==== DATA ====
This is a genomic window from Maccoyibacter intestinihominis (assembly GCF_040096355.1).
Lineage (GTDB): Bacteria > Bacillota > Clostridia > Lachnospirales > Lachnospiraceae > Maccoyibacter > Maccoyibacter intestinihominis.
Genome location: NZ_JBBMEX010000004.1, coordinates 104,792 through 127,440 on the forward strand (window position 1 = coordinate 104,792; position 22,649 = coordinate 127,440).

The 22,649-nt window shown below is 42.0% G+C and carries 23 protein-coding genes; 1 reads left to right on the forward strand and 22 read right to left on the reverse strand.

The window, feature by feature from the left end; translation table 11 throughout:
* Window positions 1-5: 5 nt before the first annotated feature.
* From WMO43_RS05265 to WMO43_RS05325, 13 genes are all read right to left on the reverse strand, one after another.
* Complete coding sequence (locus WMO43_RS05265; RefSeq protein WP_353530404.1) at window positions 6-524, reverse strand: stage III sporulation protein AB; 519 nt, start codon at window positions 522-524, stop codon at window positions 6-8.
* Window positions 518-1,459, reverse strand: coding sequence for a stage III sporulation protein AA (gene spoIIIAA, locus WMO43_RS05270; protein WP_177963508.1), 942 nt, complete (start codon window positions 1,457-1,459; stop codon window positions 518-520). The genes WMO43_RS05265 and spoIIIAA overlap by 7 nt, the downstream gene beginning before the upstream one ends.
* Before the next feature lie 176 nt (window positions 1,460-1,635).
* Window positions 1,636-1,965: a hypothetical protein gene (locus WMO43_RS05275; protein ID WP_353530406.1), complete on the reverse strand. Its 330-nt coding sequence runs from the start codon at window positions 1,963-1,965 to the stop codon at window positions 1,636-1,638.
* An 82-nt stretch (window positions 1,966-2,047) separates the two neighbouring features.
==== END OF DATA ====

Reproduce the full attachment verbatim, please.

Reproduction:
This is a genomic window from Maccoyibacter intestinihominis (assembly GCF_040096355.1).
Lineage (GTDB): Bacteria > Bacillota > Clostridia > Lachnospirales > Lachnospiraceae > Maccoyibacter > Maccoyibacter intestinihominis.
Genome location: NZ_JBBMEX010000004.1, coordinates 104,792 through 127,440 on the forward strand (window position 1 = coordinate 104,792; position 22,649 = coordinate 127,440).

The 22,649-nt window shown below is 42.0% G+C and carries 23 protein-coding genes; 1 reads left to right on the forward strand and 22 read right to left on the reverse strand.

The window, feature by feature from the left end; translation table 11 throughout:
* Window positions 1-5: 5 nt before the first annotated feature.
* From WMO43_RS05265 to WMO43_RS05325, 13 genes are all read right to left on the reverse strand, one after another.
* Complete coding sequence (locus WMO43_RS05265; RefSeq protein WP_353530404.1) at window positions 6-524, reverse strand: stage III sporulation protein AB; 519 nt, start codon at window positions 522-524, stop codon at window positions 6-8.
* Window positions 518-1,459, reverse strand: coding sequence for a stage III sporulation protein AA (gene spoIIIAA, locus WMO43_RS05270; protein WP_177963508.1), 942 nt, complete (start codon window positions 1,457-1,459; stop codon window positions 518-520). The genes WMO43_RS05265 and spoIIIAA overlap by 7 nt, the downstream gene beginning before the upstream one ends.
* Before the next feature lie 176 nt (window positions 1,460-1,635).
* Window positions 1,636-1,965: a hypothetical protein gene (locus WMO43_RS05275; protein ID WP_353530406.1), complete on the reverse strand. Its 330-nt coding sequence runs from the start codon at window positions 1,963-1,965 to the stop codon at window positions 1,636-1,638.
* An 82-nt stretch (window positions 1,966-2,047) separates the two neighbouring features.